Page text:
In two and three-week increments, have spent something like a year of my life on TV critics' press tours, which means I have spent a lot of time in hotels, and in their elevators. This may explain why I have had some interesting encounters in elevators -- chatting with Buck Owens (whom I did not recognize), and with Robert Pastorelli and some of the guys from ''Entourage.'' And it was while waiting for an elevator that I saw an acclaimed stage actor confronted by a group of teenage girls who recognized him but could not figure out what from; he finally copped to having been on ''Who's the Boss,'' and looked even more uncomfortable as they shrieked their recognition.
Around 20 years ago, while waiting in that same place, I was startled to see Calvin Trillin step off the elevator. This impressed the daylights out of me, because I admired his writing. People I work with have more than once heard me say ''Calvin Trillin is my god.'' So I extended my hand and said, ''Excuse me, Mr. Trillin, I really like your work.'' Or something equally complimentary and inane. Trillin shook my hand and made some acknowledgment of my praise and went on.
That has been the extent of my association with Trillin, other than by reading his books -- the ones with the silly verse (''Deadline Poet,'' for one), the ones about food (''American Fried'' and others), the moving ones (''Remembering Denny,'' ''Messages From My Father''). Trillin is about as diverse a writer as you can find, graceful, adept at the insightful anecdote and funny, even you may not expect it. (In a Trillin profile of Apple, one acquaintance compares Apple to a Labrador dog and a cape buffalo ''at which point,'' Trillin wrote, ''I limited him to two animal images in discussing Apple.'')
So I have been more than a little psyched about Trillin's planned appearance in November at the University of Akron. I have none too subtly tried to elbow my way into interviewing him or covering his speech, and I may yet. But to do so, I would have had to brush up on Akron native R.W. Apple Jr., the famed New York Times writer who was coming home, to appear with Trillin and -- since Apple was also a well-known diner -- to do some serious eating.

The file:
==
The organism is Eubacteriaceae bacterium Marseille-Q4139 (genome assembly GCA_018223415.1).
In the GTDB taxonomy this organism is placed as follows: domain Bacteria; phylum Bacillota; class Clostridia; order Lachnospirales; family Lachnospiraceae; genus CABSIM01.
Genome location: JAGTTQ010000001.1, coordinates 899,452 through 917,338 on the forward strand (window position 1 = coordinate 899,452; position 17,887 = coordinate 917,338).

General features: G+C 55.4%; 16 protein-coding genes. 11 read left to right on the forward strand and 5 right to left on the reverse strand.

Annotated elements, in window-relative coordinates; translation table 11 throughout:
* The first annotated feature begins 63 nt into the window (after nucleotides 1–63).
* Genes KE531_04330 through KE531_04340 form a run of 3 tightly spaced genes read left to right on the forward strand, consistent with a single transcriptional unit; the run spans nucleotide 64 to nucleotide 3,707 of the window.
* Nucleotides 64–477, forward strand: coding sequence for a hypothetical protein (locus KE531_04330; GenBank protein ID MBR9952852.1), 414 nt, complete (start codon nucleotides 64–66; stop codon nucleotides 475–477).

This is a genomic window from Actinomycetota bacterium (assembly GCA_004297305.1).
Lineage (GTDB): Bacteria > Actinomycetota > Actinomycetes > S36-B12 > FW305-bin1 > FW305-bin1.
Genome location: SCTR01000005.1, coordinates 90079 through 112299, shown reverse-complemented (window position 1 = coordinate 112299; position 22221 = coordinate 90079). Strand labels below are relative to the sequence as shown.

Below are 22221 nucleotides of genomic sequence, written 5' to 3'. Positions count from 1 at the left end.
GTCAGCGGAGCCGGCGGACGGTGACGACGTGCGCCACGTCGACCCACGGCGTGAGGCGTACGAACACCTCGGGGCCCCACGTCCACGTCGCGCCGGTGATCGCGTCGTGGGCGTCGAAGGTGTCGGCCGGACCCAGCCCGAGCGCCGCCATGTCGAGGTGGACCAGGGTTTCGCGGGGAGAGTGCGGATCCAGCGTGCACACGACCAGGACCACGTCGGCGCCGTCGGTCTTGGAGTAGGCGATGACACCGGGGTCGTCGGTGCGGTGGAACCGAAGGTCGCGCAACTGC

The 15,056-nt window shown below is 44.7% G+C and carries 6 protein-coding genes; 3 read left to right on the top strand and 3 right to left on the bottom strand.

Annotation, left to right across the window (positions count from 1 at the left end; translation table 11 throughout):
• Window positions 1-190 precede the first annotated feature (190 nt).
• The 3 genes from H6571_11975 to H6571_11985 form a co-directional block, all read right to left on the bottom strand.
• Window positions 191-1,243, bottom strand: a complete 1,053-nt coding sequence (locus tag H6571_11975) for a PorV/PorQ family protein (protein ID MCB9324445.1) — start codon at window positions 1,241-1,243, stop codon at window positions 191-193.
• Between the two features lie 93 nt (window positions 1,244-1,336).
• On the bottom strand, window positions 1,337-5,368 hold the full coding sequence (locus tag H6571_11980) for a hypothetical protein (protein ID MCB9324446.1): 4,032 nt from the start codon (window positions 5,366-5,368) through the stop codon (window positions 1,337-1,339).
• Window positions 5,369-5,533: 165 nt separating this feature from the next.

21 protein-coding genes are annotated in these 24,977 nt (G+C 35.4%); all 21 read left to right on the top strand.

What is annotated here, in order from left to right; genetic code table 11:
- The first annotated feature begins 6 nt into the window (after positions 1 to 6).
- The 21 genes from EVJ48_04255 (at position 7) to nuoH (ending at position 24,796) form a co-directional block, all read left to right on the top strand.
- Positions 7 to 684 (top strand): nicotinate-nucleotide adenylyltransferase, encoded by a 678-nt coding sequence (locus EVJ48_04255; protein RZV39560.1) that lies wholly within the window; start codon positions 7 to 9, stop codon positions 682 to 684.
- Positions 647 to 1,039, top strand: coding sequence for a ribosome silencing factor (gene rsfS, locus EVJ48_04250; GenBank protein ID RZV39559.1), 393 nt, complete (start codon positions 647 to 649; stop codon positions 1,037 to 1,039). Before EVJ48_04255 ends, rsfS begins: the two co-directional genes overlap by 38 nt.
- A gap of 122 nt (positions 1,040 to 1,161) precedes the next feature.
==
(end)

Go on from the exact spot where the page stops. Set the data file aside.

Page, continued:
I did not know Apple's work the way I did Trillin's. In fact, my basic impression of Apple was a mixed one, based almost exclusively on Timothy Crouse's portrait of Apple in the landmark book ''The Boys on the Bus.'' Crouse acknowledged Apple's gifts as a political reporter but also his limitations, and his ways of both aiding and annoying other reporters.So I didn't know how I would deal with Apple.
Then Apple died earlier this week.
In fact, he had been ill -- thoracic cancer -- for some time, which rather surprised me since he was booked for that UA appearance. (The event will still happen, by the way, with Trillin carrying on solo, and a tribute to Apple included in a Trillin lecture planned for Nov. 14.) But I began to think more about Apple; I went back to Crouse's book, and today I was reading the obituaries, which were respectful but knowing. And, when I had a little time this afternoon, I did the thing that made the most sense: I read Trillin.
In the stacks of the Akron library, I found the 2003 issue of the New Yorker where Trillin wrote, affectionately and wisely, about Apple, whom he had known for 50 years. (As much as I love libraries, it turned out I could have saved myself a trip. You can find the piece online here: ''Newshound.'')
It was somewhat a ''lion in winter'' piece -- Apple was 71 when he died -- but full of the vigor that Apple brought to his work, and explaining how Apple's Akron years had shaped him. It's a wonderful piece and one that made me wish I had a chance to sit down with Apple, with or without food in front of us. But it also makes me more eager to see Trillin in November -- if only to express my admiration more eloquently than in an elevator handshake.